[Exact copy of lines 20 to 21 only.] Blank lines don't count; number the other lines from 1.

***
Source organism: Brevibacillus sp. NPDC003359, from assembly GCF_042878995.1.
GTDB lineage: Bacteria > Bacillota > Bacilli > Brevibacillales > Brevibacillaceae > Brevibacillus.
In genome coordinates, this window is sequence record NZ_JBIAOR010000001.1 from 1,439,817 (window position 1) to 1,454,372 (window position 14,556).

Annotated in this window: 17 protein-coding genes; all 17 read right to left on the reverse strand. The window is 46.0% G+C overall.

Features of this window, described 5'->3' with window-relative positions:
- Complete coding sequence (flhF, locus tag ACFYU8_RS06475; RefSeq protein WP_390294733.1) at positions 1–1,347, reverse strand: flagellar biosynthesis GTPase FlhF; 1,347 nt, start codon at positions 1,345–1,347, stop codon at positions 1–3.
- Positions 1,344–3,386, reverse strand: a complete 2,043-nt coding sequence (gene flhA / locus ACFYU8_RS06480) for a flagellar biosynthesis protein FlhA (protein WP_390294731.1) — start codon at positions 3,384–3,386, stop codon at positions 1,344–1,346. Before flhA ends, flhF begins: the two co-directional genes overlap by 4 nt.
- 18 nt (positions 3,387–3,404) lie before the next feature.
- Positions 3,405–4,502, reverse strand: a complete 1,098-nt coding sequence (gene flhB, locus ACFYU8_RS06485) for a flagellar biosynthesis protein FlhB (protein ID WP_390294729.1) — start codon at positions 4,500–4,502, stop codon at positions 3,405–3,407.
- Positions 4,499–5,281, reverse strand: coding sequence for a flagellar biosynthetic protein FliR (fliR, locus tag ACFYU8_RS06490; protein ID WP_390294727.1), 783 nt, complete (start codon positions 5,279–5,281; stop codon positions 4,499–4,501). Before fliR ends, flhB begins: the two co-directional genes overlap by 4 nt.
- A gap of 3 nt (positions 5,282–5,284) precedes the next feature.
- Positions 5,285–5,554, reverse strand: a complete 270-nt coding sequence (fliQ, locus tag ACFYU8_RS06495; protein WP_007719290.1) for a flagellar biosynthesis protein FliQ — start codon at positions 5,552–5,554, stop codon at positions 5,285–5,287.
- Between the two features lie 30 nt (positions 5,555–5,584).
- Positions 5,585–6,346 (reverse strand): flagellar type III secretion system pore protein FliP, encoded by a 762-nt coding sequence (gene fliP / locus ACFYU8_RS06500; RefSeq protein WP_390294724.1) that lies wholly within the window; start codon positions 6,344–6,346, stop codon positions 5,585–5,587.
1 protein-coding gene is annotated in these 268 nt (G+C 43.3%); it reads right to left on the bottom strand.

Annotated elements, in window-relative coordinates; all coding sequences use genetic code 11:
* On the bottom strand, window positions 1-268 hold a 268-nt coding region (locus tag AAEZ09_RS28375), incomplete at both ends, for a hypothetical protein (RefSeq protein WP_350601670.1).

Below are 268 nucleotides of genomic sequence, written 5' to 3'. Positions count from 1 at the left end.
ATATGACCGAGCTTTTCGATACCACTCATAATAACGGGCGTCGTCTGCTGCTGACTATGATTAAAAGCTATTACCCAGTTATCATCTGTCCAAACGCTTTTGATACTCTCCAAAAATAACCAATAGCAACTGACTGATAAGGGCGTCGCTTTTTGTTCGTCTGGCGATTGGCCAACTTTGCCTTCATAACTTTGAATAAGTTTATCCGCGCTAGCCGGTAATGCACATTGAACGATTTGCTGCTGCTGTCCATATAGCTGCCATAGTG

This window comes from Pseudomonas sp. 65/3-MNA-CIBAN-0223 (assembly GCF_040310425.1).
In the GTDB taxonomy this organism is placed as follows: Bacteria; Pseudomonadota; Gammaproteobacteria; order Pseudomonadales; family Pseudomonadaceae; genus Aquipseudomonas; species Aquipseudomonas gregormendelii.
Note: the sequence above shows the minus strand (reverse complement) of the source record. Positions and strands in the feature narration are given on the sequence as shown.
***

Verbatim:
This window comes from Pseudomonas sp. 65/3-MNA-CIBAN-0223 (assembly GCF_040310425.1).
In the GTDB taxonomy this organism is placed as follows: Bacteria; Pseudomonadota; Gammaproteobacteria; order Pseudomonadales; family Pseudomonadaceae; genus Aquipseudomonas; species Aquipseudomonas gregormendelii.